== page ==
So in many ways, it's a very expanded version of my Sunday night movies with my family. Wow! I don't think I've ever quite put all those ideas together before!

Charley Morton: From a film shabbat to global screenings of films over Chinese food! That's awesome! So who were your biggest influences?

Tiffany Shlain: I was always very close to my parents. My dad is the one who took us to the movies every week. But he also did things like bringing a human brain to school—he was a surgeon, and a writer. And then my mother was a big influence because she went back to school to get her Ph.D. in psychology when I was growing up. So she was always talking about the inner workings of our biology.

Both of those perspectives led to a lot of my work today. I make a lot of films about neuroscience and social science, so I'm very much a product of both of them.

Charley Morton: So you're all about the science, too?

Tiffany Shlain: Yes. The science is evidence to prove what we already know to be true. It backs it up.

[Charley's note—or I'm guessing sometimes disprove!]

Charley Morton: Do you think it's been harder for you as a woman to pursue the things you've wanted to do?

Tiffany Shlain: No. Not at all. I know it is for a lot of women. But I was raised by two feminist parents and I just never thought for a moment I couldn't do these things. My father always had great respect for what I said, so I never had fears about that.

I feel very comfortable being the only woman in the room, which is often. But at this point in my career, I've worked at my craft long enough, and thought about these ideas enough, that when I do speak about them, I've really been through it—which I love about getting older!

I want to do everything I can to make more young women feel that way, not just when they're young, but throughout their lives.

Charley Morton: How?

Tiffany Shlain: I try to lead my life in a way that shows other women how to have a career and also be a mother. For example, in our family we have a Technology Shabbat—we take a full 24-hours with no screens in our lives. I talk about this a lot to show people how we can live in the world and still make precious time with your family.

Charley Morton: Do you have any advice that you'd give to young people growing up today?

Tiffany Shlain: All the things that make you unique are your superpowers. Strength and power come in all different forms. Whether your strength is that you're really good at reading people emotionally, or good at math, or you love music or art.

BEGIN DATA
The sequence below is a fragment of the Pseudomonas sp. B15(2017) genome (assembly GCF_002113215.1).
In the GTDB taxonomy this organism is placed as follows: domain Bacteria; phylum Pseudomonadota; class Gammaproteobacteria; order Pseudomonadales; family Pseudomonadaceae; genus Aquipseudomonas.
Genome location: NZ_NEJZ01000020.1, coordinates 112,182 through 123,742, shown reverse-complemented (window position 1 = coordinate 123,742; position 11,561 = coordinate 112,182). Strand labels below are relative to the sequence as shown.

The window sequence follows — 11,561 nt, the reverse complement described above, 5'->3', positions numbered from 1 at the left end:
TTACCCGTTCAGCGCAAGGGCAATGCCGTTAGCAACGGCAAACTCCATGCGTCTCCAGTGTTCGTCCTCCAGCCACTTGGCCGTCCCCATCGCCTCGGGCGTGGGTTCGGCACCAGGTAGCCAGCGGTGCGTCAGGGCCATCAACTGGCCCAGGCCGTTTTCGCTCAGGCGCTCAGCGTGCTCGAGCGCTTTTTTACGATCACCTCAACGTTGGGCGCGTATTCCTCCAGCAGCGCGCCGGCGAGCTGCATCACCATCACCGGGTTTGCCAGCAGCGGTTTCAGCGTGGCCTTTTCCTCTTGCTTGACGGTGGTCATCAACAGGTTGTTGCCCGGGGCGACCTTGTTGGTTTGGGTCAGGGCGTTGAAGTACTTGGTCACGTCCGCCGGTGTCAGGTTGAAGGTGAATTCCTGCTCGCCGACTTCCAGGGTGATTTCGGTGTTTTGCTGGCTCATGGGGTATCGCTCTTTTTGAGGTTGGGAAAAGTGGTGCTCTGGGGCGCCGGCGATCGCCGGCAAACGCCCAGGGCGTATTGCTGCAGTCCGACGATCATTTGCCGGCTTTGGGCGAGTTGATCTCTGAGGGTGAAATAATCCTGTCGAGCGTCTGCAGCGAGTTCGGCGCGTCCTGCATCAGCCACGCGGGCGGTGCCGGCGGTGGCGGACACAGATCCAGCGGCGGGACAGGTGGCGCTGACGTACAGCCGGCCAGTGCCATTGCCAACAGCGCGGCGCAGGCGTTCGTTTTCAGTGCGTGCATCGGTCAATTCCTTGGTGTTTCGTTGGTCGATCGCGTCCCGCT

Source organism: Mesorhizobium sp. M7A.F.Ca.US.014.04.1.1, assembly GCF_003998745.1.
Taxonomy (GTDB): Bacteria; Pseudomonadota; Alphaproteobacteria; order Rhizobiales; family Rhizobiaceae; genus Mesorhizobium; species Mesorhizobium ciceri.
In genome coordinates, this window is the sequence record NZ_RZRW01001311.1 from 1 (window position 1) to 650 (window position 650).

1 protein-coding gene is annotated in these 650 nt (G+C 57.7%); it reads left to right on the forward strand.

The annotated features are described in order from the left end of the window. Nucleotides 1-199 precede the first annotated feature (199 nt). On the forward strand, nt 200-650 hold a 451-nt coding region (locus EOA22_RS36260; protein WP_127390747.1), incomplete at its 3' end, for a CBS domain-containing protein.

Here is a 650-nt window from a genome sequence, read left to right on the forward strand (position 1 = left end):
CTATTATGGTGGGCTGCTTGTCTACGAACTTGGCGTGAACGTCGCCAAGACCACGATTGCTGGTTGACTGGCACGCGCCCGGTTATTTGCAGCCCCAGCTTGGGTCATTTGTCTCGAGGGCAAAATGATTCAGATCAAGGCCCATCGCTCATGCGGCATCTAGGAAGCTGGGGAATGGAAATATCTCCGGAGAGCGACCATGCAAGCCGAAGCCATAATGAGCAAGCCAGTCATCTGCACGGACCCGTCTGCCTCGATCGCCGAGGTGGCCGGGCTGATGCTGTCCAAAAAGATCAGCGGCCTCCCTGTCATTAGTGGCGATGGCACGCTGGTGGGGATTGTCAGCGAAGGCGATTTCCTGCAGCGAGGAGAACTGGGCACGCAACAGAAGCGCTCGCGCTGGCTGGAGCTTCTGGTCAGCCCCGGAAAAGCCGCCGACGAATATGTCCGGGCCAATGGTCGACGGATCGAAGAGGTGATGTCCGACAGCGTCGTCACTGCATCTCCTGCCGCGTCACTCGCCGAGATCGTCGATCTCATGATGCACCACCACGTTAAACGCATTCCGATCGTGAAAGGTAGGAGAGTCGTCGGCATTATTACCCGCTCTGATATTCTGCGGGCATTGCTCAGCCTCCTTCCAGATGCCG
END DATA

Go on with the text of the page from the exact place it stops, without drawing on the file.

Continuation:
But the things that make you think—oh, I'm different!—these are your greatest gifts. If you feel you want to fit in and you don't fit in... the reasons you don't fit in are actually your greatest gifts.

Charley Morton: That can be hard for a kid!

Tiffany Shlain: It's just something you have to keep reminding yourself! There are things I struggle with, inside myself. I look at them as things I need to work on but they're also my gifts.

When we were making the film, The Making of a Mensch, that was one of the biggest takeaways: things that are positive or negative can be dialed up, or dialed down. So if, say, someone is generous, that's amazing. But if you're too generous and you don't keep anything for yourself, that's not good for anyone.

Or jealousy—which I'm sure everyone feels is a bad thing. But if you have a friend who just got into a great college and her achievement motivates you to work harder, that's a plus.

A little jealousy [in that case] can motivate you to do better. Every character quality has a good and bad side to it. You just have to figure out which it is!

Charley Morton: What's your dream, Tiffany?

Tiffany Shlain: I'm trying to do my part to help evolve the conversation.

I feel like, in our world, we hear a lot of negative views. We hear mostly about the negative things that are happening. But you can't only listen to that or else you'll think the world's going to pieces, and it's not. It's all a question of perspective.

So, much of this process actually starts with you—it may seem like we have all these big, insurmountable problems, but if you start with yourself and work outward to your community and the world.

I'm doing my little part to evolve that point of view through all these films, all these different conversations. Through film, I hope to encourage people to take a pause from their very busy lives and watch a movie, then to have a deep discussion about what it means to be human in the 21st century.

If I can add just a little bit to that conversation, I am doing what I'm supposed to be doing in this world.

Most of the films in Hollywood and what I grew up with used a story to hold an idea and to explore. My films really take on the subject head-on. We're not trying to embed them in a story. Instead it's, let's really talk about who you are and who you want to be—and what are the tools to get there.

It's very exciting to be involved in something on that big of a scale. Join us!